Investigation into the Amino Acid Characteristic of Intrinsically Disordered Proteins
thesisposted on 11.05.2018, 00:00 by Samantha Patterson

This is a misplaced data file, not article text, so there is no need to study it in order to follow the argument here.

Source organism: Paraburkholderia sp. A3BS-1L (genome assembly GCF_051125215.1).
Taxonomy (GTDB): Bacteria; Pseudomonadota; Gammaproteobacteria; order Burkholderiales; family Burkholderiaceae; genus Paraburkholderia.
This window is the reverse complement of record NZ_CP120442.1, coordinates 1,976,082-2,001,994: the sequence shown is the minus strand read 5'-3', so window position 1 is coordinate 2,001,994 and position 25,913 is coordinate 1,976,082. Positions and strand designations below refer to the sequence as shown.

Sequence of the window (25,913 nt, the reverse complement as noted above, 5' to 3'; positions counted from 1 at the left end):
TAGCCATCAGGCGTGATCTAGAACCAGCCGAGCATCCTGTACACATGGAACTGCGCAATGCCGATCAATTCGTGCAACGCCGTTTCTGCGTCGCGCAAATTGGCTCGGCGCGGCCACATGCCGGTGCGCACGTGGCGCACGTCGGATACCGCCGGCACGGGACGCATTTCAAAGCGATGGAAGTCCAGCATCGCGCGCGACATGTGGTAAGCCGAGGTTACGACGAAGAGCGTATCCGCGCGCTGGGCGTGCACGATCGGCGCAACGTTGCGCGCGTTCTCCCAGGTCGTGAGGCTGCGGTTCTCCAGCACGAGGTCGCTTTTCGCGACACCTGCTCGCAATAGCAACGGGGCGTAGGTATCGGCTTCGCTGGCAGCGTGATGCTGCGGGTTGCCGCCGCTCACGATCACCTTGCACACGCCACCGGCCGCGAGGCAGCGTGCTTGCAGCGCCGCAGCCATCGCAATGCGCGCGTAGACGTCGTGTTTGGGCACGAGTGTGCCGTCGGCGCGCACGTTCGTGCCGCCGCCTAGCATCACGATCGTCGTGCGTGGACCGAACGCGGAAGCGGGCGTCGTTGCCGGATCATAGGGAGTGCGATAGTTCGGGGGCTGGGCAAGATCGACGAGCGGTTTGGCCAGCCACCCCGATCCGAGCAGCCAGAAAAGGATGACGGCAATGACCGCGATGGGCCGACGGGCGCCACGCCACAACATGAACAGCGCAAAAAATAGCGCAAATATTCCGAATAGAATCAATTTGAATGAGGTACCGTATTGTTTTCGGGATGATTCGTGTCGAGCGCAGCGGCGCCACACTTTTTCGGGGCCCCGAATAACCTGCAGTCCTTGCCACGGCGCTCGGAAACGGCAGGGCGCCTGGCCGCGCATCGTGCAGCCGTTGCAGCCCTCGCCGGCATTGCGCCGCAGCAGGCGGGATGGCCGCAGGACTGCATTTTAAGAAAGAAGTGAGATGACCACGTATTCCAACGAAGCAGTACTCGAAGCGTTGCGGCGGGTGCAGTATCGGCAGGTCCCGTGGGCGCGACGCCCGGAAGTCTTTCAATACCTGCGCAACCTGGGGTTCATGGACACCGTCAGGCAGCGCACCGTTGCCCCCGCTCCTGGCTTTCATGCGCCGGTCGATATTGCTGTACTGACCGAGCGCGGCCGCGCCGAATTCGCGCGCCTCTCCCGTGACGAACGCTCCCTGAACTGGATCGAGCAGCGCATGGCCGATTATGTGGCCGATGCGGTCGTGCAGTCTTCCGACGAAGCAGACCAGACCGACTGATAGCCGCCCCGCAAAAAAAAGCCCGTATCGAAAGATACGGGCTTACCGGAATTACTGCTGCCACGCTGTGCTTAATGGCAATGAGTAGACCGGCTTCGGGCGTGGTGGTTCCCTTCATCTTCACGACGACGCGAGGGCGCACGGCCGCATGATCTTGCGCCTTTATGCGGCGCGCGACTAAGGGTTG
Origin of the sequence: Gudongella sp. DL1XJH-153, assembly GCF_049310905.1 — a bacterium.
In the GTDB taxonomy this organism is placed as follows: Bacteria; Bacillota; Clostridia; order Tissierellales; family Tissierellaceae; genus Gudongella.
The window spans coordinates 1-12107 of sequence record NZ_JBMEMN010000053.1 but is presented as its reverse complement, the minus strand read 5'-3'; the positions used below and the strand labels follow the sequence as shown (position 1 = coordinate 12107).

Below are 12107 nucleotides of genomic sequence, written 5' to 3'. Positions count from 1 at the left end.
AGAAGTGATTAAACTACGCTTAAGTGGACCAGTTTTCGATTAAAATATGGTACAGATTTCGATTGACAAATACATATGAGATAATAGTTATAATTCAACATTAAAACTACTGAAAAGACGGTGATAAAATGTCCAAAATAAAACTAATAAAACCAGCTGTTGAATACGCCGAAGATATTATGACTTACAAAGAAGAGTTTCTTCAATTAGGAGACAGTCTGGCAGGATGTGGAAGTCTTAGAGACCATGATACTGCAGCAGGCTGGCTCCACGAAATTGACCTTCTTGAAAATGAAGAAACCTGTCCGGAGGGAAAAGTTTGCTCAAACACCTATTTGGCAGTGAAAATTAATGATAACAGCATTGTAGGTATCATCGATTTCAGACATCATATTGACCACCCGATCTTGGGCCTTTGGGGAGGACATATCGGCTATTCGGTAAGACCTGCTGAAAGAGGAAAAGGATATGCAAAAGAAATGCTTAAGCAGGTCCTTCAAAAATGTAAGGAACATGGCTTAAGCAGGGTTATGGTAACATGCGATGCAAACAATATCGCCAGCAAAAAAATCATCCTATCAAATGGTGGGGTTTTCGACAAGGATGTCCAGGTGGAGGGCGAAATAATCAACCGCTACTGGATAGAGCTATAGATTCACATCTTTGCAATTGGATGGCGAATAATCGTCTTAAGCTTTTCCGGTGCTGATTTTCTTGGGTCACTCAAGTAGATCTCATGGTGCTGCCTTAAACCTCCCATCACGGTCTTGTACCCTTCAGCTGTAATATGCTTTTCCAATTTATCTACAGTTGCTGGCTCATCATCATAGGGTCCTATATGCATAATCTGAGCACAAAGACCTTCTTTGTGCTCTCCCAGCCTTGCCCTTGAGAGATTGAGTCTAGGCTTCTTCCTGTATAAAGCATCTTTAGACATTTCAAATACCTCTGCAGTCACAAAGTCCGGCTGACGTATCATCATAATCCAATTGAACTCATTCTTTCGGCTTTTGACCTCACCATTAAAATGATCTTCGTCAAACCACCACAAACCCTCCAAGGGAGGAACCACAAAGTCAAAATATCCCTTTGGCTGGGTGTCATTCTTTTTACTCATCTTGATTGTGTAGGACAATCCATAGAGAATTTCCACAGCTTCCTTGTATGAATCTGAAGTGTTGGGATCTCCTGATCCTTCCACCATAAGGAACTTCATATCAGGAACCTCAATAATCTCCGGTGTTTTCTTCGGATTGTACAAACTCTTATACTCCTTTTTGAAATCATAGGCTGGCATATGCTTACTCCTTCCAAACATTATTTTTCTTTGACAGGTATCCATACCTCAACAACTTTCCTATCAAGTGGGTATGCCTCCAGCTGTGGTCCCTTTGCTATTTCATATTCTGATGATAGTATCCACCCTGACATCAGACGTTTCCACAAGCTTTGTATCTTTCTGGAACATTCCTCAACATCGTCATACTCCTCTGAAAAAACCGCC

Caulobacter crescentus, which belongs to the class of Alphaproteobacteria, has a highly organized cytoplasm that includes complex macromolecular structures at the cell poles. These polar complexes are assembled through the activity of a scaffolding protein, known as the Polar Organizing Protein Z (PopZ). PopZ interacts with other proteins via an N-terminal domain that is mostly intrinsically disordered, and contains, an abundance of proline, glutamte, and aspartate (P, E, and D) residues. Surprisingly, scrambling the order of amino acids in the PED region does not affect PopZ function, suggesting that binding affinity and specificity are not dependent on interactions with individual amino acids within this low-complexity region. The biochemical qualities of P,E and D promote intrinsic disorder, but they are not the only types of amino acids that are found in unstructured protein domains. By making targeted changes in the PopZ sequence, we are asking if binding affinity and specificity are dependent on qualities associated specifically with P, E, and D (for example, negative charge), or if any form of intrinsic disorder is sufficient to support a functional PopZ binding domain. One change we are making is to substitute all of the prolines for serine. While this will certainly affect the hydrophobicity of the protein, our in silico analyses predict that the change will preserve intrinsic disorder. Another change will be to substitute the asparate and glutamate residue for lysine, thus reversing the electrostatic charge with an amino acid that promotes intrinsic disorder.